Catonsville Mercantile boutique to open in November

Diane Dreschler, back left, her husband Larry Dreschler, his cousin Joe Dreschler, and Donna Fendlay are opening a new boutique, the Catonsville Mercantile, on Frederick Road in November.
Diane Dreschler, back left, her husband Larry Dreschler, his cousin Joe Dreschler, and Donna Fendlay are opening a new boutique, the Catonsville Mercantile, on Frederick Road in November. (Courtesy of Donna Fendlay / Baltimore Sun)

Just two months after Catonsville’s Rooster and Hen market shuttered its doors in September, a boutique of locally crafted, naturally made and reclaimed items, the Catonsville Mercantile, is taking its place.

The shop, opening in November 2302 Frederick Road, will offer an “eclectic” range of gifts and home décor, co-founder Donna Fendlay said.


Fendlay and her husband, Joe Drechsler, are partnering with Diane and Larry Drechsler, Joe Dreschler’s cousin, the crafters behind Brushfoot Paintworks, a Catonsville-based business that refurbishes old furniture and antiques into statement pieces with an Americana bent.

The family-owned business is “trying to source local as much as we can,” and will have a rotating and growing chain of suppliers offering U.S.-made products, Fendlay said.


When doors open next month, patrons can expect to find all-natural skin-care, aromatherapy and candle products from Ellicott City-based Be Blends; jewelry from the Baltimore-born bracelet maker Madison Auer; hand-crafted décor from B4homemade; home goods from Route One Apparel; and reclaimed furniture found at local estate sales and markets, redesigned by the Drechslers or by Fendlay, who will sell smaller pieces of repurposed furniture and décor under her business True Heart Collections.

Other suppliers include Wise Owl Paints, for which the Mercantile is the only distributor for 26 miles, Fendlay said; El Tejon Coffee; Bubba Rose all-natural dog treats; Dorfman Pacific Hats; and other local, hand-crafted finds and refashioned furniture.

The boutique will be open weekends and by appointment-only starting next month, Fendlay said, save for the retired Larry Drechsler, are balancing full-time jobs with running the shop.

As soon as the clocks for their full-time jobs stop, “the Catonsville Mercantile clock starts,” said Fendlay, who works for Grainger Industrial Supply.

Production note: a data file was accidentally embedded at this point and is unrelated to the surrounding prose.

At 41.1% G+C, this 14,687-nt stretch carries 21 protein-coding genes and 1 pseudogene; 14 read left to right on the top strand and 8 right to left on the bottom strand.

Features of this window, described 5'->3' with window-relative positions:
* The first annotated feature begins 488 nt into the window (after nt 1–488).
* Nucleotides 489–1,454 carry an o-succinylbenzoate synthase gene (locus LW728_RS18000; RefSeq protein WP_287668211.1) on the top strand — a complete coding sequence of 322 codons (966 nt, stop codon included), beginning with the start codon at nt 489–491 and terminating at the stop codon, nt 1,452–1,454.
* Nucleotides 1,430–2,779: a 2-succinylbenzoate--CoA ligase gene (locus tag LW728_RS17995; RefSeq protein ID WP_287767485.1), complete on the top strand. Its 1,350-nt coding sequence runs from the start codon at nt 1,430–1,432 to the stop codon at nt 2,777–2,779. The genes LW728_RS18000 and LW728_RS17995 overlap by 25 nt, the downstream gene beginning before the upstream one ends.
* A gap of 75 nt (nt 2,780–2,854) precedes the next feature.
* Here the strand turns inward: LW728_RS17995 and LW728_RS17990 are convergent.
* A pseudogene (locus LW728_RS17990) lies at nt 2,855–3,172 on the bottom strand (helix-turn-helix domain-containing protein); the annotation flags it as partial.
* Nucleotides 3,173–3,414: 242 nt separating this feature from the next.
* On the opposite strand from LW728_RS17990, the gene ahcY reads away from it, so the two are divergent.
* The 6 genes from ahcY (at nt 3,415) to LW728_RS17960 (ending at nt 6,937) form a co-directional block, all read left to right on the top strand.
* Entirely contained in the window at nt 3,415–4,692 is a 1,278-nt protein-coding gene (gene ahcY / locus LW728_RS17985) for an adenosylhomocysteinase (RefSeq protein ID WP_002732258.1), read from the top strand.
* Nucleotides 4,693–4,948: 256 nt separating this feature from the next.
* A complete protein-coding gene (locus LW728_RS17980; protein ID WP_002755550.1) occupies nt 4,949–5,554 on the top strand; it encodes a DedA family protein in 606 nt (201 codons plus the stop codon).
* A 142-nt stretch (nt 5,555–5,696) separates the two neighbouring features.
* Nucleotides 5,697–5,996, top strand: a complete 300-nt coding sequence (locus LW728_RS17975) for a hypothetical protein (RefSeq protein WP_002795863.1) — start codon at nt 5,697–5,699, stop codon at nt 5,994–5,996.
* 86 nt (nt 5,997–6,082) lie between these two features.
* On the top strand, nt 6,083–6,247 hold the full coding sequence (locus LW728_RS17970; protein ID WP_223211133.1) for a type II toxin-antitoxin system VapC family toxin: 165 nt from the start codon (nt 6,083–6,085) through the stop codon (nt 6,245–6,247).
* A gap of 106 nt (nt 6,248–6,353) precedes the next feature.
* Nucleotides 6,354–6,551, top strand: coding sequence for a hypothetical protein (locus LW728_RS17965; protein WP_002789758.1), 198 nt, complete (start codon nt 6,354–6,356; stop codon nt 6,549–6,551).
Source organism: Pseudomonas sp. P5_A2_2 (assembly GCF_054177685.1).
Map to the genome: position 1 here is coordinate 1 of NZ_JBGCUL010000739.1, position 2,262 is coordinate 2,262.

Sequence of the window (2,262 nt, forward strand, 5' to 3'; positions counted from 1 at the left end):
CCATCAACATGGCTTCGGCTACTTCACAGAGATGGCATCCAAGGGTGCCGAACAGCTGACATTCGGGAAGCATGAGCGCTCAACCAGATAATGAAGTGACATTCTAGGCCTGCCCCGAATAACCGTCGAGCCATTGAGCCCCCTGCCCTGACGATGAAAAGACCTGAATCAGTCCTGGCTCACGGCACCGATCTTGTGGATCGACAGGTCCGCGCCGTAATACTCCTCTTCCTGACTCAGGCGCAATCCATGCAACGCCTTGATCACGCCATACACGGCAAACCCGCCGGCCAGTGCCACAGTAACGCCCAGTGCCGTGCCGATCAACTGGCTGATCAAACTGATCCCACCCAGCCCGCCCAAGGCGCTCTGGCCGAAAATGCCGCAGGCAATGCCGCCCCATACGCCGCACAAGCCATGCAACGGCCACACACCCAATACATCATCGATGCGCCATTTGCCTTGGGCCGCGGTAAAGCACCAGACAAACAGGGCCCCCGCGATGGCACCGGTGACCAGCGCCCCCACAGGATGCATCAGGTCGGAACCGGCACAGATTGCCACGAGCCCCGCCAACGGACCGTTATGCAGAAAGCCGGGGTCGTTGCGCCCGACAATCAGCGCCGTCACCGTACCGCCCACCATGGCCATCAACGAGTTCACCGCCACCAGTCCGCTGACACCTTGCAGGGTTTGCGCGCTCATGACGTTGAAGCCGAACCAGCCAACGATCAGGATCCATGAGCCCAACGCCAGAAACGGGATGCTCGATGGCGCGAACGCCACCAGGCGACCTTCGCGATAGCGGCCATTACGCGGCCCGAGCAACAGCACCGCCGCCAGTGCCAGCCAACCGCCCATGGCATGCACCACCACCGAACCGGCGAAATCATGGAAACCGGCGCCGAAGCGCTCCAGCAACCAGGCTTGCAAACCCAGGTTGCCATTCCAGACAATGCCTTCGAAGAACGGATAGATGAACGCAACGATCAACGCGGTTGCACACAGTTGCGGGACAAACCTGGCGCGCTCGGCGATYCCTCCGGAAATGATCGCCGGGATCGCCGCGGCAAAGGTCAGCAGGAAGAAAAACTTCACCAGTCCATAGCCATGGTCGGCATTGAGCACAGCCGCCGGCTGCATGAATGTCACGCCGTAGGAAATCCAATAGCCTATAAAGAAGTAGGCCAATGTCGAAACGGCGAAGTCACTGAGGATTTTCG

After their day jobs, the couples spend all their evening and weekend hours prepping the shop, Fendlay said, estimating the total time at 150 hours per week.

“It’s a risk, it’s a start-up,” the lifelong Catonsville resident said, but opening a local boutique has been “a lifetime dream of mine.”

“We just love the community,” she said. “We have a lot of support here.”

Fendlay herself began refurbishing things like “foot stools, candle holders, small barrels” found in estate sales as a hobby, “just trying to bring things back to life so they’re not just getting wasted,” she said.

The plan to open the shop has been about two years in the making, but its holdup was finding a suitable space in Catonsville, Fendlay said.

With her cousins-in-law and her husband, Fendlay signed a yearlong lease with the landlord of the property at 2302 Frederick Road in August.

“And now it’s just happening really quick,” she said.

In a way, the boutique is “piggybacking off of what Larry and Diane have been doing” since 2017 with Brushfoot Paintworks, Fendlay said. “They were kind of the inspiration.”


The Dreschlers’ business, which also offers custom-made furniture, will now operate out of the Mercantile, she said.

The price range will be “affordably priced, compared to other boutiques” with a similar business model, Fendlay said.

The owners are still working to get the shop ready for its opening, moving in products and staging displays, she said.

“We’re not doing fall,” Fendlay said of the boutique décor and gifts. “When the doors open, it’s gonna look like a winter wonderland.”

Recommended on Baltimore Sun